When I am presented with a dog that has the majority of it’s coat in good condition and one part is consistently matted eg legs, I usually ask the owner what the grooming routine at home is like. Nine times out of ten I hear that the owner starts on the easy bits and leaves the legs until the end because Fido hates having them done. This sets everyone up to fail on two counts;
1. Fido picks up on the owners ‘expectation’ of a battle around the legs and dutifully obliges!
2. Different dogs have different attention/ tolerance levels. Fido is no longer at his most co operative, is losing patience and he decides when enough is enough and ends the session!
The same is often true of completely matted dogs, I have had owners report that the sweetest of pets will growl and even use their teeth (to grab and/or bite) to avoid a grooming session at home. So what makes some dogs rush towards you when they see the brush and others run for cover? Habit developed from previous experience!
Regardless of why Fido hates being brushed, here is a plan of action, which with patience and perseverance should improve the situation and has helped many of my clients in the past;
- Start the brushing regime the evening that your dog returns from the groomer as the coat will be matt free and/or very short. DO NOT WAIT FOR THE COAT TO START TO GET KNOTTY. Brushing knotty hair hurts – ask any child with long hair! If you are guilty of this then it could be how the problem started!
- Make sure you are calm and not rushing off to do something else – our pups are barometers of our feelings and emotions! Stressed owner = stressed dog
- Arm yourself with some delicious treats (they can be tiny pieces of chicken or cheese) and your brush
- Allow Fido to smell the treats and move away so that he follows you to wherever you are going to groom him.
- Treat and Praise
- Run the brush lightly along the back and immediately treat and praise (some dogs who detest being brushed will tolerate this first stroke if distracted by trying to eat the treat from your closed fist at the same time).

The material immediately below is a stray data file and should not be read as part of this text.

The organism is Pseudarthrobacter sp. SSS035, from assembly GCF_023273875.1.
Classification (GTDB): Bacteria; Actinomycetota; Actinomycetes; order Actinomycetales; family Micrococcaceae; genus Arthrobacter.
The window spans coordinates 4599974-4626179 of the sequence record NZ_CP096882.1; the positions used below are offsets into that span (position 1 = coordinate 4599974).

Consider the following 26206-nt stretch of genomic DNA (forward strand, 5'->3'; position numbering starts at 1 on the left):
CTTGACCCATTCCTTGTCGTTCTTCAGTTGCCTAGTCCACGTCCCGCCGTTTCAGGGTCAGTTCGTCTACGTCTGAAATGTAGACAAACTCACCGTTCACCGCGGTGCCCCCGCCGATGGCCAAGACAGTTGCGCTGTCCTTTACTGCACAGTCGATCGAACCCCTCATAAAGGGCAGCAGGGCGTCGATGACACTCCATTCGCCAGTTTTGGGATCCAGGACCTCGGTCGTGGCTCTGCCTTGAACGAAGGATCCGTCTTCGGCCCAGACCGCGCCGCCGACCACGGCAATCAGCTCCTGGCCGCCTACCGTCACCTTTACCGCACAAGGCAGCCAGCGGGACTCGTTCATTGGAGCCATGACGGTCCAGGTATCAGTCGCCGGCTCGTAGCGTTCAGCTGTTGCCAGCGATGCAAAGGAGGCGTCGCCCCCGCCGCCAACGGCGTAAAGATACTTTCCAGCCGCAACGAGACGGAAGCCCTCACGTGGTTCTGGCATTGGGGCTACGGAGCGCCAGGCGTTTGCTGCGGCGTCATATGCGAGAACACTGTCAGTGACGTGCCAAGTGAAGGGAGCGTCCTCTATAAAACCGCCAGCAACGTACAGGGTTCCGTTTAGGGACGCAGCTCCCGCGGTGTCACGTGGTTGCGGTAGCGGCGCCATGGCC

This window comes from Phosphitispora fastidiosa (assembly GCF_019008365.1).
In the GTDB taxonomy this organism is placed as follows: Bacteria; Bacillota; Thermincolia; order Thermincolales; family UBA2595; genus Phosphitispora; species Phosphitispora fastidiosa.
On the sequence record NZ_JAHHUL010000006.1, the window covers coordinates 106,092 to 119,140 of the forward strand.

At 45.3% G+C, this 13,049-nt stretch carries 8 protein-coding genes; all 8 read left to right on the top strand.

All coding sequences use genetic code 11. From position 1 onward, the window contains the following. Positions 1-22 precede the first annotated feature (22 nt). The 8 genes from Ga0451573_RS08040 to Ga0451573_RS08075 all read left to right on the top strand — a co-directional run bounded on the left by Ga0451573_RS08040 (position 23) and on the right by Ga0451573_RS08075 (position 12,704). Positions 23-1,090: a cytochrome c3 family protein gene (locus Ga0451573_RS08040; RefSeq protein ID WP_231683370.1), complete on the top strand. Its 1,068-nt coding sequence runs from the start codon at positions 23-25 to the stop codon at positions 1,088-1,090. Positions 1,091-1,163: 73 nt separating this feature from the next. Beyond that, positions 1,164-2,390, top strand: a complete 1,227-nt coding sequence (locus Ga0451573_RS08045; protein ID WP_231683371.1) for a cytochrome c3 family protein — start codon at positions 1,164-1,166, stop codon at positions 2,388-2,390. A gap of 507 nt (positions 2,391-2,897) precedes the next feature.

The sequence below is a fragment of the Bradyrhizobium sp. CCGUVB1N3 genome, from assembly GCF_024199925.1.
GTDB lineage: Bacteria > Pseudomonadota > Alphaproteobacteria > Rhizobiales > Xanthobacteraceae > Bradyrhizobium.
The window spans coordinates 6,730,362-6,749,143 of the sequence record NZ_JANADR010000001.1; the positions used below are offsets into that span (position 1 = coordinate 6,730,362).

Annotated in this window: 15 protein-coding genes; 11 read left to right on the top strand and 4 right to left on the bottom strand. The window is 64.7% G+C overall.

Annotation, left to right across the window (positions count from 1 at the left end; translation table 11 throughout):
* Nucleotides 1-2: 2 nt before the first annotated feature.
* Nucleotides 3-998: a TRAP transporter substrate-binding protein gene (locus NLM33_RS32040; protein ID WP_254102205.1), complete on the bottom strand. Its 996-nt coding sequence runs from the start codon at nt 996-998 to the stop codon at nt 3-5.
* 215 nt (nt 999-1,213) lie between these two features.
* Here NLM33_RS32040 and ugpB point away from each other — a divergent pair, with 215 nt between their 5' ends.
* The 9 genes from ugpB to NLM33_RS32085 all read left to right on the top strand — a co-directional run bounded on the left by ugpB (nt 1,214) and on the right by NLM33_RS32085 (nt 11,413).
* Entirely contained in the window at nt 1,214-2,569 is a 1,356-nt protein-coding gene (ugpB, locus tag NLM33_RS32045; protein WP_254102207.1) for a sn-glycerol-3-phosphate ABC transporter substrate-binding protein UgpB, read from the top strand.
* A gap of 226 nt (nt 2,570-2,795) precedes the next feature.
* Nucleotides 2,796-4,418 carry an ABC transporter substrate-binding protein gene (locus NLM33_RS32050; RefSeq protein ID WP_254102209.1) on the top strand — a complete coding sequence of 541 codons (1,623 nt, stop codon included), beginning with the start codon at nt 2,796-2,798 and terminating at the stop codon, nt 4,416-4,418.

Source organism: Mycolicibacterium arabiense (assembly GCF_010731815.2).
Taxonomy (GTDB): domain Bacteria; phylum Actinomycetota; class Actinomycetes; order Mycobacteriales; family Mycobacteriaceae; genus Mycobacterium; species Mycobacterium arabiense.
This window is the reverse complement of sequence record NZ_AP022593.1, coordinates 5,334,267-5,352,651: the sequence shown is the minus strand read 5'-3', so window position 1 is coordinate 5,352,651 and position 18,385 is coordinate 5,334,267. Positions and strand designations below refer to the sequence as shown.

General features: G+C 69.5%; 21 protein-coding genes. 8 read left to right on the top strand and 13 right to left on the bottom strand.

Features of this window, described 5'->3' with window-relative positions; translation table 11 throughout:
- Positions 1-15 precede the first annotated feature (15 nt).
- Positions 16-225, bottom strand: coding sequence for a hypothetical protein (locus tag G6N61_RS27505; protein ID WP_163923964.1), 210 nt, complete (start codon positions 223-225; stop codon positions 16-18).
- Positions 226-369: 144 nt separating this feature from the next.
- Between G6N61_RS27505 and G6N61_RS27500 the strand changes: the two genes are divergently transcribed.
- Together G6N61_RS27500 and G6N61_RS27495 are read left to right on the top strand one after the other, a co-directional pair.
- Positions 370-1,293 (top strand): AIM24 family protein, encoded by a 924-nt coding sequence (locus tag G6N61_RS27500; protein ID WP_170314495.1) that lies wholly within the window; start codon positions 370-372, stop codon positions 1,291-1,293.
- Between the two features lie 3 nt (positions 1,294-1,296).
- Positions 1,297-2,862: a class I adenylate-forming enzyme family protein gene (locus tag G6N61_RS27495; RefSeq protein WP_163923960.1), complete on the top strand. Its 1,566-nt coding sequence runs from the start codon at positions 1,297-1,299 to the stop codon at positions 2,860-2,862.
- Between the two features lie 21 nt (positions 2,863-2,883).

- Repeat a few times, but remember small steps! Don’t overdo it! End on a positive note with your dog looking for more treats. YOU decide when to end the session not Fido.
- You are aiming to build a positive and pleasurable association with the brushing action.
- If your dog only reacts badly to one area of the body being groomed the same theory applies. Start by grooming one leg today, little by little, treating and rewarding as you go. Then a quick groom of the rest of the body. Tomorrow start on another leg, treating and rewarding as you go etc.
- Gradually you will be able to reduce the number of treats you need as you move around the body. Eventually you should be able to groom a co operative pooch and both of you should enjoy it.
- This method takes time, patience and consistency. It may be worth booking your dog into your groomer for an ‘in-between brush-out’ to ensure that the coat remains matt free during this process.
I use this method to train all my own puppies to tolerate grooming and still treat and reward all my adult dogs after a grooming session. Unfortunately this causes mayhem whenever I lower the grooming table and they all clamber to be first!!